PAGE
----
Advertorials are a value-add

As display ads become a blind spot for the reader, the print custodians are looking at innovative ways to catch the reader’s attention. Expect brands to go beyond display and into advertorials in 2011. Shantanu Bhanja, VP, Marketing, HT Media, says, “While display will have its place, and we are not moving away from it, the new trend will be advertorials. We clearly mention that it’s a paid article. There is content, which needs to be explained and needs to be experienced. This content can come in form of advertorials.”

A case in point is an advertorial for Skoda, which Hindustan Times carried in Brunch. The advertorial carried pictures and articles on wildlife. “The idea was to have a Skoda moment. Such articles are a value-add for the reader and Skoda finds stickiness with the reader,” he says.

But Hindustan Times is not contended with that and wants advertisers to look at the daily from a brand perspective rather than a vehicle perspective. “We are trying to give a 360-degree experience to the advertiser, for example, follow up with the reader, and things like SMS backend and SMS reminder, and approach the advertiser with solutions,” says Bhanja. He believes that such ideas can bring accountability and help measuring ROI.


Correction of rate cards

The innovations are obviously a way to counter the gap between the rate card and the actual space sold on the medium and this is something the print industry finds very challenging. “Price discounting is a huge challenge. Because of larger number of players across all media categories, all vying for that same pie of advertising, pricing has remained stagnant in case of magazines. This has to change as product cost (paper, talent, and editorial production) has consistently gone up. With paper prices expected to rise in 2011, this will further create problem for magazine publishers,” says Anant Nath, Director, Delhi Press.

Meanwhile Hindustan Times has found a work around to the problem. It has taken a conscious decision to unbundle its publications and sell them separately. “We have created separate rate cards for Hindustan Times and Hindustan, and they are no longer clubbed together. We believe that each of our brands and offerings are very strong, and can be priced independently. And because of the growth in the industry we have been able to get volume increase and get people on board and pay more,” says Bhanja.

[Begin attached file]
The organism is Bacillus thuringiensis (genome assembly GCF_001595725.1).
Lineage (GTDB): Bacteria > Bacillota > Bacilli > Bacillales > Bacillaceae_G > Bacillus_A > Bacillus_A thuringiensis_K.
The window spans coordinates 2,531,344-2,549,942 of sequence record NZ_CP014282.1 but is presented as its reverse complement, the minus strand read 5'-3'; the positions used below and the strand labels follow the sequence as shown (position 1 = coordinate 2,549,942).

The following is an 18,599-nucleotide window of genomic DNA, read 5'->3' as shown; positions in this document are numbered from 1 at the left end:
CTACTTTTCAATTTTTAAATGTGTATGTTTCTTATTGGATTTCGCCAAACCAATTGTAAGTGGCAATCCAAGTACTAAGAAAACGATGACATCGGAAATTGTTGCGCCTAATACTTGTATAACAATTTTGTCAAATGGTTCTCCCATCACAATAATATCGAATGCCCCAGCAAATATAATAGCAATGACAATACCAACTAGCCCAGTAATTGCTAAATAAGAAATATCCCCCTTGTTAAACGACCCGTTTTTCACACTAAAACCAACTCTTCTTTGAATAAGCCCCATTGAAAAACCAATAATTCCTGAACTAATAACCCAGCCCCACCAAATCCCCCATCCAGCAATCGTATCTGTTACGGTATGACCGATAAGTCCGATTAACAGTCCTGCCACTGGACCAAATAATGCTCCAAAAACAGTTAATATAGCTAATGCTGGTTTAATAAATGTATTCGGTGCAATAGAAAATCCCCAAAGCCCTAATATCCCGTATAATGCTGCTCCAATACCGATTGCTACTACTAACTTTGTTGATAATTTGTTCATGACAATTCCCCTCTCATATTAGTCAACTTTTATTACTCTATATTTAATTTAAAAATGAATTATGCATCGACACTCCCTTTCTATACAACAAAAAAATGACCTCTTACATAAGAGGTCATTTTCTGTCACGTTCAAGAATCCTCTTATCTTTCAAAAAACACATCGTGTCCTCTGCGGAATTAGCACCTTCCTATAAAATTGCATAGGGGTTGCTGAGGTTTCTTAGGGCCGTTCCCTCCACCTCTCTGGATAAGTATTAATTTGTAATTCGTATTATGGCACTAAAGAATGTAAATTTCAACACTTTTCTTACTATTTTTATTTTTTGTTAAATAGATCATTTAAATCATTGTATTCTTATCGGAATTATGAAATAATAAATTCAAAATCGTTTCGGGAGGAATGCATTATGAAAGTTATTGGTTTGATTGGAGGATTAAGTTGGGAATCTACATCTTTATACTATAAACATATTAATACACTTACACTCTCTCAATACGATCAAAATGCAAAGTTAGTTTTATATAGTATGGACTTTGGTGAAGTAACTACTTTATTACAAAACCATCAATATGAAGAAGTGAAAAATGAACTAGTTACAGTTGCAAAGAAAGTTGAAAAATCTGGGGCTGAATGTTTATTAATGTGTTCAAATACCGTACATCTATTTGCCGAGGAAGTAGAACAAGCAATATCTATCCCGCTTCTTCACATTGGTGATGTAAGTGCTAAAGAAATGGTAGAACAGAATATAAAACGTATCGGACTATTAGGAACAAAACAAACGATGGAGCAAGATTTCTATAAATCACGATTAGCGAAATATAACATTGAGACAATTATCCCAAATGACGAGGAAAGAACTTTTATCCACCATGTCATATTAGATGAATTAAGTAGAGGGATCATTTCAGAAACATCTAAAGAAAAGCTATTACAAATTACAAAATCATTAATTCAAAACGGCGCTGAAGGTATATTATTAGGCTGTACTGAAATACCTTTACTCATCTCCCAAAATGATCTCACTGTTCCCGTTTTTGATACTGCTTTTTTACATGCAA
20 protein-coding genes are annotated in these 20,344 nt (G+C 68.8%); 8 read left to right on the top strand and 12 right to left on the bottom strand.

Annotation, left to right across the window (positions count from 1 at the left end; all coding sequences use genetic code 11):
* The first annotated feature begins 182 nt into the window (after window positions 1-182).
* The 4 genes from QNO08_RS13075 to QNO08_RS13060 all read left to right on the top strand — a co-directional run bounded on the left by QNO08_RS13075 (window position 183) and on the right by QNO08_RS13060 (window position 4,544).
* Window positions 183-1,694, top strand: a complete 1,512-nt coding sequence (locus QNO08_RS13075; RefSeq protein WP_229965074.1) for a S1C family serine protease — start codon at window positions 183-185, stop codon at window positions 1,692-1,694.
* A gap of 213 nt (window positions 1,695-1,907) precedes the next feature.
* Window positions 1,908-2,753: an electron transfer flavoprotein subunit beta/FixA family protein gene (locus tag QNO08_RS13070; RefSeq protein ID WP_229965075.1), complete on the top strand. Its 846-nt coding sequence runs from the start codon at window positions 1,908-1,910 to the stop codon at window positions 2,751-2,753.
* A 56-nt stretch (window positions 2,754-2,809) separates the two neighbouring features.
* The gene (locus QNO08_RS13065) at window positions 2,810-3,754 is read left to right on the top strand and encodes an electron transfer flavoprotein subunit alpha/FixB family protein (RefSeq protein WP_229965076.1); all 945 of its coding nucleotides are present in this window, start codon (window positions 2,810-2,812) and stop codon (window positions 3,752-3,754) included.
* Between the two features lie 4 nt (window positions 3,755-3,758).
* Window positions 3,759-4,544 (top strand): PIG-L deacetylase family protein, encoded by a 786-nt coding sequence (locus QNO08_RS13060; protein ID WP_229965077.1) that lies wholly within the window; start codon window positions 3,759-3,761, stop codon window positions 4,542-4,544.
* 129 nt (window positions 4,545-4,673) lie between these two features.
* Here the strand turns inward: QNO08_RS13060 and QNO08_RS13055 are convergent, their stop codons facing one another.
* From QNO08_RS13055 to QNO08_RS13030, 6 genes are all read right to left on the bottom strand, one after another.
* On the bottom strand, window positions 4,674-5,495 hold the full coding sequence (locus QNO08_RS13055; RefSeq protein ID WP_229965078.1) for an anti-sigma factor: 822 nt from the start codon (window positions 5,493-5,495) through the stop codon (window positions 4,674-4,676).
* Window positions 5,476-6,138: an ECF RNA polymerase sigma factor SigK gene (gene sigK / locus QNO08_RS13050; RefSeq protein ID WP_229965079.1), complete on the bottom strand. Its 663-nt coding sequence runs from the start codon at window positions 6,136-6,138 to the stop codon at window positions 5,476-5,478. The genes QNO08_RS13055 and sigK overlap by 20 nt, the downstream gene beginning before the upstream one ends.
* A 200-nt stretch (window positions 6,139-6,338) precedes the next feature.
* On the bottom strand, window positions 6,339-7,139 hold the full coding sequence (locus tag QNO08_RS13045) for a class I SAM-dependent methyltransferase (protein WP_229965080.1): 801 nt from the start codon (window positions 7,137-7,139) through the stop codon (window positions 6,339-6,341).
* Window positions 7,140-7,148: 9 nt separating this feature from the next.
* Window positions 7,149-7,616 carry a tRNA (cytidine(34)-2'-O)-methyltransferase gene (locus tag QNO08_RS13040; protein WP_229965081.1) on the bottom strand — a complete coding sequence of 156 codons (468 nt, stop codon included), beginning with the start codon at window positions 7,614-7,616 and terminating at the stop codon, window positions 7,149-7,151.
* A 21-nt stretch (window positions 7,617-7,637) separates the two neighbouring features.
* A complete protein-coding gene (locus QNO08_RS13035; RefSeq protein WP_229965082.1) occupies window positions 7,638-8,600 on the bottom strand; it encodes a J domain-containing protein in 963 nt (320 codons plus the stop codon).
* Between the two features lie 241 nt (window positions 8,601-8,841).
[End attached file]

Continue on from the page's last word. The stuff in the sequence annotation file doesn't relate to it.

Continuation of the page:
National advertisers in Mumbai, who were looking at bundled offers for a national plan, will now have to buy Delhi separately. “Delhi has a readership, thrice than Mumbai. So obviously, Delhi as a leader will get disproportionately higher rates. This will ensure that people value the product they are getting rather see it as a bundle,” he adds.

Plans are to unbundle Hindustan Times’ north editions as well.

As ad revenues are back on track and the industry is taking measures to correct numbers in its rate cards, will they fall back on the low cover prices of 2008? No, is the answer in unison. Cover prices are already low in India and even publications in neighbouring countries have five to ten times the cover prices of India. Maheshwar Peri believes that he’d rather make money from and let the fate of the magazine be decided by a million of people (the readers rather than 100 advertisers). So there’s no going back on the cover prices.


Challenges galore

To end, Rathore mentions four challenges for the print industry in 2011: a) Keep driving newer categories into print; b) Continuous innovations ; c) Work in closer partnerships with advertisers to deliver better solutions – not just in Print, but across multiple media; and d) Retain and develop core talent and continue on the path to developing category specialists.

So will print deliver on these fronts? Only time will tell. Meanwhile, let’s read out in the next section, what leaders from the print industry think.